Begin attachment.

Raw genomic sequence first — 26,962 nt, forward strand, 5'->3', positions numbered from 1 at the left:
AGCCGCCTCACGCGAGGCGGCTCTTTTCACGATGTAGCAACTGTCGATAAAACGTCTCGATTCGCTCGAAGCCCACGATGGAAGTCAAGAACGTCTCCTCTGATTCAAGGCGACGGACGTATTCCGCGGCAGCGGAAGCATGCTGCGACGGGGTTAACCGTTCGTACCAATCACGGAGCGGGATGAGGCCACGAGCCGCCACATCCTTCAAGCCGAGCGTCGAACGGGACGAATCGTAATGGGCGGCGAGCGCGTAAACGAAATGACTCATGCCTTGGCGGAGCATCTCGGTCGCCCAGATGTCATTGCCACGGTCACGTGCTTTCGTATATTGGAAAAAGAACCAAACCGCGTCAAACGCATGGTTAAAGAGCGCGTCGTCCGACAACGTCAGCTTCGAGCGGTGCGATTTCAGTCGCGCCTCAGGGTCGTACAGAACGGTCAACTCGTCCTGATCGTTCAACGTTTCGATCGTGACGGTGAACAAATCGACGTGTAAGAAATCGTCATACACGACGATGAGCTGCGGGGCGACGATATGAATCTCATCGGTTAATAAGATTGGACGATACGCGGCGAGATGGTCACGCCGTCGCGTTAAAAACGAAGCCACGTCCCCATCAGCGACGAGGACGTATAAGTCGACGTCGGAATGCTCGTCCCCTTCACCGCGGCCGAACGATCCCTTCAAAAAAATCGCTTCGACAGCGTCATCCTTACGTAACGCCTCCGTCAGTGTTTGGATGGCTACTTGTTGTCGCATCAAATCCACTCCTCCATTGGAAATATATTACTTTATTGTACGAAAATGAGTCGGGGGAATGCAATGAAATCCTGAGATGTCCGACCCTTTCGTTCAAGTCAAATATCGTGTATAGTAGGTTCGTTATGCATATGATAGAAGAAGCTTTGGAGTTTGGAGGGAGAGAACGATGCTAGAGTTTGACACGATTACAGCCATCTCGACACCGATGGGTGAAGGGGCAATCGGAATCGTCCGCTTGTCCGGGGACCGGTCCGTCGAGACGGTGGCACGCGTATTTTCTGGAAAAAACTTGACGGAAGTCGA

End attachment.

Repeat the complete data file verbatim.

Raw genomic sequence first — 26,962 nt, forward strand, 5'->3', positions numbered from 1 at the left:
AGCCGCCTCACGCGAGGCGGCTCTTTTCACGATGTAGCAACTGTCGATAAAACGTCTCGATTCGCTCGAAGCCCACGATGGAAGTCAAGAACGTCTCCTCTGATTCAAGGCGACGGACGTATTCCGCGGCAGCGGAAGCATGCTGCGACGGGGTTAACCGTTCGTACCAATCACGGAGCGGGATGAGGCCACGAGCCGCCACATCCTTCAAGCCGAGCGTCGAACGGGACGAATCGTAATGGGCGGCGAGCGCGTAAACGAAATGACTCATGCCTTGGCGGAGCATCTCGGTCGCCCAGATGTCATTGCCACGGTCACGTGCTTTCGTATATTGGAAAAAGAACCAAACCGCGTCAAACGCATGGTTAAAGAGCGCGTCGTCCGACAACGTCAGCTTCGAGCGGTGCGATTTCAGTCGCGCCTCAGGGTCGTACAGAACGGTCAACTCGTCCTGATCGTTCAACGTTTCGATCGTGACGGTGAACAAATCGACGTGTAAGAAATCGTCATACACGACGATGAGCTGCGGGGCGACGATATGAATCTCATCGGTTAATAAGATTGGACGATACGCGGCGAGATGGTCACGCCGTCGCGTTAAAAACGAAGCCACGTCCCCATCAGCGACGAGGACGTATAAGTCGACGTCGGAATGCTCGTCCCCTTCACCGCGGCCGAACGATCCCTTCAAAAAAATCGCTTCGACAGCGTCATCCTTACGTAACGCCTCCGTCAGTGTTTGGATGGCTACTTGTTGTCGCATCAAATCCACTCCTCCATTGGAAATATATTACTTTATTGTACGAAAATGAGTCGGGGGAATGCAATGAAATCCTGAGATGTCCGACCCTTTCGTTCAAGTCAAATATCGTGTATAGTAGGTTCGTTATGCATATGATAGAAGAAGCTTTGGAGTTTGGAGGGAGAGAACGATGCTAGAGTTTGACACGATTACAGCCATCTCGACACCGATGGGTGAAGGGGCAATCGGAATCGTCCGCTTGTCCGGGGACCGGTCCGTCGAGACGGTGGCACGCGTATTTTCTGGAAAAAACTTGACGGAAGTCGA